Time Out


Time out is the term that is often used to calm an unfettered or restive situation or to bring détente to fractious relations among groups of people or friends. The need for this call has been triggered by a letter to the editor in the October 12, edition of The Westbury Times by my good friend Larry Kirton, in which he recounted the contents of a letter by WTA president Christine Corbett, to the membership. Kirton quoted sections of the letter outlining plans and strategies to deal with the situation if the board of education did not grant tenure to two teachers who were eligible for this distinction.

Kirton took umbrage to some of the language that Ms. Corbett used in reference to the three recently elected trustees to the board of education, and suggested that instead of engaging in hyperbole and innuendos, she should be encouraging teachers to get back to the business of educating our children the best way possible in an effort to improve the district’s low test scores.

The sentiments cut deep on both sides of the fence; the teachers did not hold back in showing support to their colleagues who spoke on the matter at the October 20 board meeting, nor did members of the public who also addressed the issue. The impassioned speech by trustee Quintanilla stopped short of demanding an apology from Ms. Corbett, and left no doubt that this did not sit well with him. The interesting thing is that Mr. Kirton’s reference to test scores strikes a chord with some people in the community, who do not hesitate to point this out to justify their “no” whenever support is sought on ambitious plans and proposals aimed at improving the district.

It is ironic that this schism is again in the limelight (not that it is anything new) at a time when the board of education has never been more reflective of the demography of the population it serves. I have always lamented that it was inconceivable that none of the school board members were Hispanic, although the majority of the student population were of this demographic classification. Ever since Carlos Aristy left the board in 2007, there has never been a sitting board member of Hispanic extraction until Pedro Quintanilla was elected earlier this year. With the election of trustees Cadet and Quintanilla, all the major stakeholders are now represented on the board and this is a good thing for the district.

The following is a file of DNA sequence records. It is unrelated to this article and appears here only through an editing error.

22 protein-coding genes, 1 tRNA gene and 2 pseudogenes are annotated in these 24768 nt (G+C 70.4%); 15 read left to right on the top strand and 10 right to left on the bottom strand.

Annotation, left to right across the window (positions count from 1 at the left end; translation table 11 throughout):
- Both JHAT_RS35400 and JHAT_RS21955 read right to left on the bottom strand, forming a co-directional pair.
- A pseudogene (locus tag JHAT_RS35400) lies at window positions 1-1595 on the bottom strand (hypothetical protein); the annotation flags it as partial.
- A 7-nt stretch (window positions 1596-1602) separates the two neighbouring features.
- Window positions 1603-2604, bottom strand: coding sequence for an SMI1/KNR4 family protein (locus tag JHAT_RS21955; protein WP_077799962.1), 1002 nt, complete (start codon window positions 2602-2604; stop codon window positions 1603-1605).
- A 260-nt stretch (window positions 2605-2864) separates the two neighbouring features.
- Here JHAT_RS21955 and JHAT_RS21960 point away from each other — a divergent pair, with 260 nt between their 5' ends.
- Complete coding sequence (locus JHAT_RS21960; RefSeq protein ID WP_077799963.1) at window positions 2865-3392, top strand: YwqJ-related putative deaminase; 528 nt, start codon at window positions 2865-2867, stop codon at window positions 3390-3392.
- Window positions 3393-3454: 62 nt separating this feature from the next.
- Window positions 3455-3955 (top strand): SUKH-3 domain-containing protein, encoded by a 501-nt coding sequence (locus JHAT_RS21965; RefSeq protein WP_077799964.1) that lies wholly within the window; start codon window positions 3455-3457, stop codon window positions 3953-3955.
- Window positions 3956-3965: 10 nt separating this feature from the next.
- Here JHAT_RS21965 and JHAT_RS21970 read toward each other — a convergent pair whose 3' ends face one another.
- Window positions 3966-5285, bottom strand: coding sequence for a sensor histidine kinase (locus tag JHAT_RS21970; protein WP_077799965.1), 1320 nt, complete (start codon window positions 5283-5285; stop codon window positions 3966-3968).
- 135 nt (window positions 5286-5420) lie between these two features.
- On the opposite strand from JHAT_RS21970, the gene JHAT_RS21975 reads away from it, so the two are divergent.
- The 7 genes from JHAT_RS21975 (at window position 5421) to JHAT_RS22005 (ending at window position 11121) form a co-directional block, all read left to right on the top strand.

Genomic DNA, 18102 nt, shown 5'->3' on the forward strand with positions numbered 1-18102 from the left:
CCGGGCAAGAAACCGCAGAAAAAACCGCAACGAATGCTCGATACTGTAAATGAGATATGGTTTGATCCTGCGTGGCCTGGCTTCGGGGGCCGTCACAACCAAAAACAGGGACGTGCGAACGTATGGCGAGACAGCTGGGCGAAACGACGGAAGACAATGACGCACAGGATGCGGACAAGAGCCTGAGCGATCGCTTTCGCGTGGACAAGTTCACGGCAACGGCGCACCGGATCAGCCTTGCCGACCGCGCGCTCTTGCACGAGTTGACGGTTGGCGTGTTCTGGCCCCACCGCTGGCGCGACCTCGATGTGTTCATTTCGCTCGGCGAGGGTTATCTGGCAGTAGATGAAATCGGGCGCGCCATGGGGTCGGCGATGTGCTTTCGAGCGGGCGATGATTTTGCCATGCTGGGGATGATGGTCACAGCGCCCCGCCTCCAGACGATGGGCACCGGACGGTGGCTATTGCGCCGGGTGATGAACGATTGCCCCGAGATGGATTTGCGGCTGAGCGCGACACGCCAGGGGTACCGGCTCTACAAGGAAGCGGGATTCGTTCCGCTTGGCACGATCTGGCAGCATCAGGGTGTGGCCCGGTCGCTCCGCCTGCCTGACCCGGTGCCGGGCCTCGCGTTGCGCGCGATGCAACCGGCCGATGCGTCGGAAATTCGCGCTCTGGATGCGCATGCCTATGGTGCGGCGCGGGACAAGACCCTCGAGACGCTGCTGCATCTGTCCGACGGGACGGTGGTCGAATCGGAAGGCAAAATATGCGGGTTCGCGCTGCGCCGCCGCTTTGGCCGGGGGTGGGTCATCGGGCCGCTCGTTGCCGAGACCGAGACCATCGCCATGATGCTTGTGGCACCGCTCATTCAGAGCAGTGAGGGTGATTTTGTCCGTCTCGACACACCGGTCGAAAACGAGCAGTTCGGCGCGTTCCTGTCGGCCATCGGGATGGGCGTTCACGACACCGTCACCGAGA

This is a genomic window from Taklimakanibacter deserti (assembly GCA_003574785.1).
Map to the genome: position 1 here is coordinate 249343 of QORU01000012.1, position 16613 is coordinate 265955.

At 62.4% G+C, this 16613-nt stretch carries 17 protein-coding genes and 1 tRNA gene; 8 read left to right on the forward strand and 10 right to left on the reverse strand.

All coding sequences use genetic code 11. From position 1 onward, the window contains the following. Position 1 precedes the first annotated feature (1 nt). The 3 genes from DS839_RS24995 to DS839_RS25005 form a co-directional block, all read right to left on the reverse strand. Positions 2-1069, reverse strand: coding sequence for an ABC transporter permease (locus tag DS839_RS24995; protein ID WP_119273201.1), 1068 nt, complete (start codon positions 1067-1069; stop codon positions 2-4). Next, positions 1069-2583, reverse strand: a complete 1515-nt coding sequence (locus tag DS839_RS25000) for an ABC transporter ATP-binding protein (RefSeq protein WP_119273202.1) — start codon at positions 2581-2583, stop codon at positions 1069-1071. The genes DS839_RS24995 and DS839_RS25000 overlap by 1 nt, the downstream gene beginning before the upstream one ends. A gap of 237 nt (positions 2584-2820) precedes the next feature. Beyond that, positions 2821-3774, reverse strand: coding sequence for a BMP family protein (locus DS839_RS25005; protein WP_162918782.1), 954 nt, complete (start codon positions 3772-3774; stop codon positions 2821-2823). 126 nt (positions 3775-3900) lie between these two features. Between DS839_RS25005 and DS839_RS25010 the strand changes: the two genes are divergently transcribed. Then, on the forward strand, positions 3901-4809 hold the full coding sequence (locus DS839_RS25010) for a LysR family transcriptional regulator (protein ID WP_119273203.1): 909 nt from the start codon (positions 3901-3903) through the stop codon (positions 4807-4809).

We are seeing a new sense of energy and cohesiveness at school board meetings, with the Hispanic and Haitian segments of the community turning out in impressive numbers; thanks to community activist Mateo Flores and trustee Sherley Cadet for rallying these forces. These are small incremental gains, but we still have a lot of work to do in terms addressing the factors that impact the school district as a whole. The fact that we now have a greater representation of all the stakeholders at the table; it might just make this burden a little lighter.

As stated before, these issues are nothing new to the district; in 1998, then Superintendent Dr. Robert Pickney, already five years on the job, was under increasing pressure to turn around the district or else. The student population was only 3,500 then, and comprised of 44 percent African American, 36 percent Hispanic, 14 percent Haitian and 4 percent white. These numbers are remarkably different now, but the district can still be classified as an “urbanized suburb,” with a high percentage of students receiving free or reduced lunch, a language barrier, a large immigrant population and low test scores…the very same issues that Pickney faced at the time.

Relentless and determined to try something new, Dr. Pickney discussed various educational reform programs that were in vogue around the country at school board meetings and at PTA council meetings. The district eventually signed on to the Comer model—a concept developed by Dr. James Comer, a faculty member at Yale University, and at the time being practiced at over 700 school districts similar to ours, as the Comer Process. Comer focus on three basic principles: no-fault collaboration, communication and consensus building, and parents, teachers and school board members were encouraged to attend the four-day training at Yale.

I do not know if we are still considered a “Comer” district, or what became of this concept along the way; whether it is worth looking at again, or should it be treated as “been there, done that,” but it seems to me that at least part of the solution to the situation at hand is contained in the principles stressed by Comer.

—Chester McGibbon

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